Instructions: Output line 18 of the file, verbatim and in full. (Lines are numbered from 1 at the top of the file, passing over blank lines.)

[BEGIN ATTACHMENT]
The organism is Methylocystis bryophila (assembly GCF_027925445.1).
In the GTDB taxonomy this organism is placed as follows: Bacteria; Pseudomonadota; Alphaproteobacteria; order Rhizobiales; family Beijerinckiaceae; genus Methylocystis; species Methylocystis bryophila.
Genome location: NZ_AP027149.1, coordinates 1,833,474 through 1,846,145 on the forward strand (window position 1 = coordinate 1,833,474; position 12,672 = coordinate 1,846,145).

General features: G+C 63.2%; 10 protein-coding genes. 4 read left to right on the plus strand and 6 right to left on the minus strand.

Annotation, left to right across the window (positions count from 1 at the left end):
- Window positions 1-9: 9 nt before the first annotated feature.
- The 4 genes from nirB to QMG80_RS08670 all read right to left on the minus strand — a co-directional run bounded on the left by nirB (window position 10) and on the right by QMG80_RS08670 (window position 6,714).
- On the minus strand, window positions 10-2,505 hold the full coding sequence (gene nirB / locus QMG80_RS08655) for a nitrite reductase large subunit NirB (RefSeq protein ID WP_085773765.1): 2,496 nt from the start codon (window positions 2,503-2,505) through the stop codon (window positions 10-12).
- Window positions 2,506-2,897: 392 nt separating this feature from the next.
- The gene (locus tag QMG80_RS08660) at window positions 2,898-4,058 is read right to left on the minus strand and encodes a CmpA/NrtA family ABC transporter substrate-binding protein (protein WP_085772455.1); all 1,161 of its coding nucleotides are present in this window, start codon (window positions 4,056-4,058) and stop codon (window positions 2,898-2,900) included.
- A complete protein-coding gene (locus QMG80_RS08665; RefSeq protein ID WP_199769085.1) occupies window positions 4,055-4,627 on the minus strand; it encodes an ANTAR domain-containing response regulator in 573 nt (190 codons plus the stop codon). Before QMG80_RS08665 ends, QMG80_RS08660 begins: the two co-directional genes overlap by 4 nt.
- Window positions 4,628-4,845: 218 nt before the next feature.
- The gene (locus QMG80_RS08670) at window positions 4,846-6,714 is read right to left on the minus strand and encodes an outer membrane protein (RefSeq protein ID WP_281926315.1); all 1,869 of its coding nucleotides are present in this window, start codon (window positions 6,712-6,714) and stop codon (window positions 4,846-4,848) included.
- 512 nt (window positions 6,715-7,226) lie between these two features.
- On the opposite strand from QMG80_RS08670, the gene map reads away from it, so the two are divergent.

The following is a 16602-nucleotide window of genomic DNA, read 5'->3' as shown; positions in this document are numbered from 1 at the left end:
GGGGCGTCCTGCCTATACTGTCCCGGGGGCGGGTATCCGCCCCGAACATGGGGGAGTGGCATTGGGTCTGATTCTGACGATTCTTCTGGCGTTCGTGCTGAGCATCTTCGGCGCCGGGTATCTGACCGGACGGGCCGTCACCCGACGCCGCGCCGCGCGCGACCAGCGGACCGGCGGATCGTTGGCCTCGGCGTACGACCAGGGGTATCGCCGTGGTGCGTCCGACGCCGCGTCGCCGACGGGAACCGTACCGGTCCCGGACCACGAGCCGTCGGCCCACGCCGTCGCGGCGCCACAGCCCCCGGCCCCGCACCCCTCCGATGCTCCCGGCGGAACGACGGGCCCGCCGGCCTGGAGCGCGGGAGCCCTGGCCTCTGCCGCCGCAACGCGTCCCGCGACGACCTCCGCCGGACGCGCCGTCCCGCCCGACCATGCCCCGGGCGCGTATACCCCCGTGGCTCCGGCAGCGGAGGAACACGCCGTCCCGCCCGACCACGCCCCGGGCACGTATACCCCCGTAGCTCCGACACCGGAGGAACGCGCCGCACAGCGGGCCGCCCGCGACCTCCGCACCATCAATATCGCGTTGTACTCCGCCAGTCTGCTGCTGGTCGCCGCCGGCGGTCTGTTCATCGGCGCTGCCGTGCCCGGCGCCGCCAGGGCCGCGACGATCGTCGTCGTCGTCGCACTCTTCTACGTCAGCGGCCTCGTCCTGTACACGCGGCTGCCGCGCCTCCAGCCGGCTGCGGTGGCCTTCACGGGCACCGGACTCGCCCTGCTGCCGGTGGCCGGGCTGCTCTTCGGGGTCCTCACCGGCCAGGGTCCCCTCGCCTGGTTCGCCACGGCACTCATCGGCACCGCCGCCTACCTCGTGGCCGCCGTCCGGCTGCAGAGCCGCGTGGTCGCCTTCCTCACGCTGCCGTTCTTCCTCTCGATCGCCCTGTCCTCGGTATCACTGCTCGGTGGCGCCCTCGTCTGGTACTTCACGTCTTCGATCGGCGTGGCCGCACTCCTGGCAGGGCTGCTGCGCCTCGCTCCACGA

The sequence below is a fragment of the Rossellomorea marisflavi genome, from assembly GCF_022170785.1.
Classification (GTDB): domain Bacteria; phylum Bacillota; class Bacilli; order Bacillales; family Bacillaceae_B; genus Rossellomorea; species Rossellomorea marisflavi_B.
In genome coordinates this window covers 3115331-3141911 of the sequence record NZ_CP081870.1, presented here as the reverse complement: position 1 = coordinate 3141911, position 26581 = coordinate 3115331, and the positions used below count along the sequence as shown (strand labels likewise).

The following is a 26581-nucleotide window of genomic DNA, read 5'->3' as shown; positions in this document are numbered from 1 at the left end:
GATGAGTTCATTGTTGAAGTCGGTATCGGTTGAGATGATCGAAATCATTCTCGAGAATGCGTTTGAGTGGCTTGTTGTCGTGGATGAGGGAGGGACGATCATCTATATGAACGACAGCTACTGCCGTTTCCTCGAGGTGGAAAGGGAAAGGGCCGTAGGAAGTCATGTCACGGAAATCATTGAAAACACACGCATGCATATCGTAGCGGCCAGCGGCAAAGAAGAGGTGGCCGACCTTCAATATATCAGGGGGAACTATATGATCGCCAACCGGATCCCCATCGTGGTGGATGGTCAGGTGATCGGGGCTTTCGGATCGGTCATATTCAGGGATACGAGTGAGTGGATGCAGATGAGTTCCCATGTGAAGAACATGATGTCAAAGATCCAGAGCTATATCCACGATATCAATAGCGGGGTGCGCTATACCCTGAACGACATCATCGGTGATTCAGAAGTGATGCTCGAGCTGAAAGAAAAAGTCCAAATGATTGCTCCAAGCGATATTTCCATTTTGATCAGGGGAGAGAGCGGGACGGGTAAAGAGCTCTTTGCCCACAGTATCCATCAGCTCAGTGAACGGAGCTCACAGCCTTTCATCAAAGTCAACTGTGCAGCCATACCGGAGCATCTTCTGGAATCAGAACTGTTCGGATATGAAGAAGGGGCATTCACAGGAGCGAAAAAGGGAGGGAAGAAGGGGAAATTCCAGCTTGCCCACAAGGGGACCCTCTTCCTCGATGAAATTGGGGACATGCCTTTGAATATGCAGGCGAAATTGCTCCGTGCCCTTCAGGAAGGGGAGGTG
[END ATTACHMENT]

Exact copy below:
The sequence below is a fragment of the Rossellomorea marisflavi genome, from assembly GCF_022170785.1.